11. Please click this text to read over the rest of the general guidelines as set by the California Department of Fish & Game

Nets

Unless you’re diving for them, you’ll need some nets to start catching crab and lobster. While commercial boats can use traps, for sports fishing you will need a net that is open so that in case you lose the net the lobsters can crawl back out of it. There are a couple of different types of net, the traditional flat nets and the conical nets.

Flat nets are more traditional and work great, but they do make it a bit harder to catch lobster. They are completely flat so the lobster can come and go, as long as you’ve got bait in it you don’t have to worry too much about them going though. The main difference is when you start to pull the nets, once you start you should not stop since it’s much easier for the lobster to get out. So they work great for shallower spots but not as well all around. They only have one main large ring so they are generally lighter than conical nets also which require a top ring.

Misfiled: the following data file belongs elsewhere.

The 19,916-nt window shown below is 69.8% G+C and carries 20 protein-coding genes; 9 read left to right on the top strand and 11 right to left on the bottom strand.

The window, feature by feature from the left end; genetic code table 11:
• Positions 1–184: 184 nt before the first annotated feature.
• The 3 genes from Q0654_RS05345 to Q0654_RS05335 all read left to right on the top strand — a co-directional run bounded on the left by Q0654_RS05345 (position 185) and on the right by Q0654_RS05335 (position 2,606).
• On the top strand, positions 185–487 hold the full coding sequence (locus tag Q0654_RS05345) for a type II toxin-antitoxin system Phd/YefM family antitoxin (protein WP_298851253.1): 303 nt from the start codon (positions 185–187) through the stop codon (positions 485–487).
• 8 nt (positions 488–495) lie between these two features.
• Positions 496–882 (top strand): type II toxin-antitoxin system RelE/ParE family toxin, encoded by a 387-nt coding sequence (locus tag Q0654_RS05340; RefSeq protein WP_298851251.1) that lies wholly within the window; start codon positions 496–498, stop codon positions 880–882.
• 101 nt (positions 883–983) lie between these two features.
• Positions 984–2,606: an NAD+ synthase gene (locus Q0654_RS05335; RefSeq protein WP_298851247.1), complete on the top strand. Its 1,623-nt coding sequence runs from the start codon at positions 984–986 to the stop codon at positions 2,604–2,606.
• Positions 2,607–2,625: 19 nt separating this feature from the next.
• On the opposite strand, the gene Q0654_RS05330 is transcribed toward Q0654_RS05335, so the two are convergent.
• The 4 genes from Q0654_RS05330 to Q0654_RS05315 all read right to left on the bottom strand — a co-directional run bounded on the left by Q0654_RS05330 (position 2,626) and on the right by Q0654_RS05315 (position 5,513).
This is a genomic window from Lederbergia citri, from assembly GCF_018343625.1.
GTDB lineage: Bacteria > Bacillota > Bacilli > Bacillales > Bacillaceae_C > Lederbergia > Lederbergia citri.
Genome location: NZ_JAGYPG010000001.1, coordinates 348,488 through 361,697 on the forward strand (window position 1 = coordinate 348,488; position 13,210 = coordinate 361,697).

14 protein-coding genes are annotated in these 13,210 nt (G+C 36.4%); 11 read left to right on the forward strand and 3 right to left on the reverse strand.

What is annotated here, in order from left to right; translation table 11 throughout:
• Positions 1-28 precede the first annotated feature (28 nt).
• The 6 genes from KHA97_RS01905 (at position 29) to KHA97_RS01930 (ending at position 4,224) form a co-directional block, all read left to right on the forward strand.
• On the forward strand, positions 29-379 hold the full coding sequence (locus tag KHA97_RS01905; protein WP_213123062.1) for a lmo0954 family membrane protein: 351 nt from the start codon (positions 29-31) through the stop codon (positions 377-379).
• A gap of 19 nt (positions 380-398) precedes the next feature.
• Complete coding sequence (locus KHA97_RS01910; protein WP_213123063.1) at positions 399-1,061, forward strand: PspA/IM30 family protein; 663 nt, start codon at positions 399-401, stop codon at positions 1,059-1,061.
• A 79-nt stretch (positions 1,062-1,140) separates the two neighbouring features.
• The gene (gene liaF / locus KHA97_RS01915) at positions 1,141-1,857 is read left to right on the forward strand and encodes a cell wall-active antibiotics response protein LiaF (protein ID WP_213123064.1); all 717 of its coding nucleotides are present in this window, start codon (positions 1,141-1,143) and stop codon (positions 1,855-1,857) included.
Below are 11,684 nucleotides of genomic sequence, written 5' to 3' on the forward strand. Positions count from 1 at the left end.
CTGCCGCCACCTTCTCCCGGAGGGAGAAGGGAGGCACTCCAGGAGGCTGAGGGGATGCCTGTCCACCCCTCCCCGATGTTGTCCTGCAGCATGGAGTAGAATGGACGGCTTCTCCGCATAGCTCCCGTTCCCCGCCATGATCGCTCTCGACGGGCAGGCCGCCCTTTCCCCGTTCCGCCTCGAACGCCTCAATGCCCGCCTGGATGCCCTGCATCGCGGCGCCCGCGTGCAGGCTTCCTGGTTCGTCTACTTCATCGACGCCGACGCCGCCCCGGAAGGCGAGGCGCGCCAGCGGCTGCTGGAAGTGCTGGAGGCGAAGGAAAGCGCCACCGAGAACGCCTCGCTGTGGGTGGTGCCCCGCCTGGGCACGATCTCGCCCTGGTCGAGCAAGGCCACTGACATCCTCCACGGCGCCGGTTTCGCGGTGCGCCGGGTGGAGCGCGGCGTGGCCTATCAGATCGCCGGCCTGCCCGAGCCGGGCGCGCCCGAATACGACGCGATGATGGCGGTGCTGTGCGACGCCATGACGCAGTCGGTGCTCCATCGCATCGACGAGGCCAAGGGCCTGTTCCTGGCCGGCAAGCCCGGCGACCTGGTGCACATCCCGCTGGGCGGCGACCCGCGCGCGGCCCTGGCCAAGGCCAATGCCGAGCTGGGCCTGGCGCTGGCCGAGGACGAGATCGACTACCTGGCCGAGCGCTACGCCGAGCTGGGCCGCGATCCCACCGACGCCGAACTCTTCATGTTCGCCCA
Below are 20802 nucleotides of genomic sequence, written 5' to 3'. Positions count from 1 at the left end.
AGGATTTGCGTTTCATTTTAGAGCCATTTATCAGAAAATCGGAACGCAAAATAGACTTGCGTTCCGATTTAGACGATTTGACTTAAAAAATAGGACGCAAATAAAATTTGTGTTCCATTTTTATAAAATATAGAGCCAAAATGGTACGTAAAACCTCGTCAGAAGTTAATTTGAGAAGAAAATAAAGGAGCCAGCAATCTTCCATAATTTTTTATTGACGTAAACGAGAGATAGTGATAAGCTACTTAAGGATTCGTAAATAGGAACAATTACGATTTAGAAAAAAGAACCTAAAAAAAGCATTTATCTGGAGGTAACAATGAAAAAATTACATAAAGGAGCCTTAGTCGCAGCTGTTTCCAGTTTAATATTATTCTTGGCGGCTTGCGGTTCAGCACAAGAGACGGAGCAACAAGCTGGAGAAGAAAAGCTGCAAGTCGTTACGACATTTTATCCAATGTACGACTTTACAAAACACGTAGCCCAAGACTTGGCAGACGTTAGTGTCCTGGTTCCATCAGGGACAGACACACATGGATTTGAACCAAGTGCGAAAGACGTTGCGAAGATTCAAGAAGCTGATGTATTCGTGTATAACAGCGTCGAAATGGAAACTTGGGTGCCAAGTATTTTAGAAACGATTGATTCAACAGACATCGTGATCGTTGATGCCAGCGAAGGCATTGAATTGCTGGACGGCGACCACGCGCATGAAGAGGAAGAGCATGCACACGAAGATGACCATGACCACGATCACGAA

Conical nets are a bit newer. Promar initially released the Eclipse series which is a conical net that is collapsible which makes it great for transporting since you can stack them easier. Later on they came out with the Ambush series which has been the go-to for almost all lobster guys ever since. The Ambush is fully rigid and coated so it is more durable than the Eclipse series but does not transport as well. Which is why they can be more expensive for us to ship. The conical nets make it harder for lobster to crawl out, although they still can as per the regulations. When you’re pulling them they will almost always be heavier, but you have less chances of losing lobster on the way.